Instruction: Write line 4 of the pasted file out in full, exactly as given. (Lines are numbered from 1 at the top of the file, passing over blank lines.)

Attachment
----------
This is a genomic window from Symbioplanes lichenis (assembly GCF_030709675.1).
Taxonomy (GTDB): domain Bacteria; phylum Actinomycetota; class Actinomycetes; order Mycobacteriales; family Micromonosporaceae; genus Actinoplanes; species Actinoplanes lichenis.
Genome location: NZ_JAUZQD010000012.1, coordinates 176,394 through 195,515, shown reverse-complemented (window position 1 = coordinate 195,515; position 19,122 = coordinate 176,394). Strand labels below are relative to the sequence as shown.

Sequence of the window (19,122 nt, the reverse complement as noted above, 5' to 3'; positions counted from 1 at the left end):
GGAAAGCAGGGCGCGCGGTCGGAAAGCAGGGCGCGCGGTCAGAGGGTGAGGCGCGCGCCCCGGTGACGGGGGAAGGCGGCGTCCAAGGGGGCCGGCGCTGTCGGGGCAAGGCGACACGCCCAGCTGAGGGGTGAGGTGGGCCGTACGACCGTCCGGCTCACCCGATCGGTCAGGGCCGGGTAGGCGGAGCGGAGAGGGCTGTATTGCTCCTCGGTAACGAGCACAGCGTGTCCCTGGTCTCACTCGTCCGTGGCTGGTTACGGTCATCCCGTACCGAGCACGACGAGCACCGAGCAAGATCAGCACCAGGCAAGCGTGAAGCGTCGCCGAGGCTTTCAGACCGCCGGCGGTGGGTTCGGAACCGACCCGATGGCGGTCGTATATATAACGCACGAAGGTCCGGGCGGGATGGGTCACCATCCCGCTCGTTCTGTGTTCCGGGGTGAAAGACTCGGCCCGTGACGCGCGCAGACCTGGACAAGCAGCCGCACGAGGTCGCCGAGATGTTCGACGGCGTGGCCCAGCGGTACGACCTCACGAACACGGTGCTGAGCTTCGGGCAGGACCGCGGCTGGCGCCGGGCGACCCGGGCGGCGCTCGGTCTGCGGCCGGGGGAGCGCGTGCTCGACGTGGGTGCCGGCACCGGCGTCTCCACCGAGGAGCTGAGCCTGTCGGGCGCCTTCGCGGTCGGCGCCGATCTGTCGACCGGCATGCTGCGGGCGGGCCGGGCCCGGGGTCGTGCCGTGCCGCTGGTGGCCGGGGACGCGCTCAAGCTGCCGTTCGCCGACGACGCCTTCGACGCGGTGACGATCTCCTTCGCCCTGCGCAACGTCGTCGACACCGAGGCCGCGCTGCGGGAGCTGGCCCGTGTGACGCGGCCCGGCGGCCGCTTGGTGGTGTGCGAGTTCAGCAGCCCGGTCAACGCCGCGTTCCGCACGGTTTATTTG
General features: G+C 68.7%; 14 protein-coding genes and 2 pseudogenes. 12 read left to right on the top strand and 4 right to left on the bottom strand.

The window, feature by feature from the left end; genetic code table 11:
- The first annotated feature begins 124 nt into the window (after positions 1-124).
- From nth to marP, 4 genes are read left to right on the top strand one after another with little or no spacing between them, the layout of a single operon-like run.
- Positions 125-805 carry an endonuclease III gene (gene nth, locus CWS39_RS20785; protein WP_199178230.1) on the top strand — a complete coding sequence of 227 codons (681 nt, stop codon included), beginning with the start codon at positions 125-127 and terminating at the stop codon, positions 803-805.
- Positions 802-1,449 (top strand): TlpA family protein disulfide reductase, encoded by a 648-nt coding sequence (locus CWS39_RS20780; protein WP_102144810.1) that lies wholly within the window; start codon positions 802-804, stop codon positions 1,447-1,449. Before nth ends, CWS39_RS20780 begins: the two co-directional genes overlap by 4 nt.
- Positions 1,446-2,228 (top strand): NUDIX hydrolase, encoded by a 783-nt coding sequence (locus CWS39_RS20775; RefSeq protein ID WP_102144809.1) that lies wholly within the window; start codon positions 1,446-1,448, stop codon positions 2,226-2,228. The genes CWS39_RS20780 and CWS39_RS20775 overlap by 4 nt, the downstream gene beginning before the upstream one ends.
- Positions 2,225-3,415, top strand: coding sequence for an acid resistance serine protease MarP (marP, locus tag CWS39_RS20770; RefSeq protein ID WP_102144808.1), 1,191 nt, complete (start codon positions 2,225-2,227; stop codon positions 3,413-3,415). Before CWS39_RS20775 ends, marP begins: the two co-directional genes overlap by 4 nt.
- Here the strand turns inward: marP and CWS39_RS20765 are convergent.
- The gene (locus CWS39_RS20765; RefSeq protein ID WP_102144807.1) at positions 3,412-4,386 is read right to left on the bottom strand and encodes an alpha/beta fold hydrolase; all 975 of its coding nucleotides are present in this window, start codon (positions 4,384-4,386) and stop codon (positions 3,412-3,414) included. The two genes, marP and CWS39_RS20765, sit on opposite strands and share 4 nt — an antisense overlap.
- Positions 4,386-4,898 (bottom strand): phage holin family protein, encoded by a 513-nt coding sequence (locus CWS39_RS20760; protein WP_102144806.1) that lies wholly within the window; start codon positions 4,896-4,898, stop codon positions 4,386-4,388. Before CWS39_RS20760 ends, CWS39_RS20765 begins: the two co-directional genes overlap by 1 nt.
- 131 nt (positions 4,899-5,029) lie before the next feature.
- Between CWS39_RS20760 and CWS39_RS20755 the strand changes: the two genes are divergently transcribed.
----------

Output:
Sequence of the window (19,122 nt, the reverse complement as noted above, 5' to 3'; positions counted from 1 at the left end):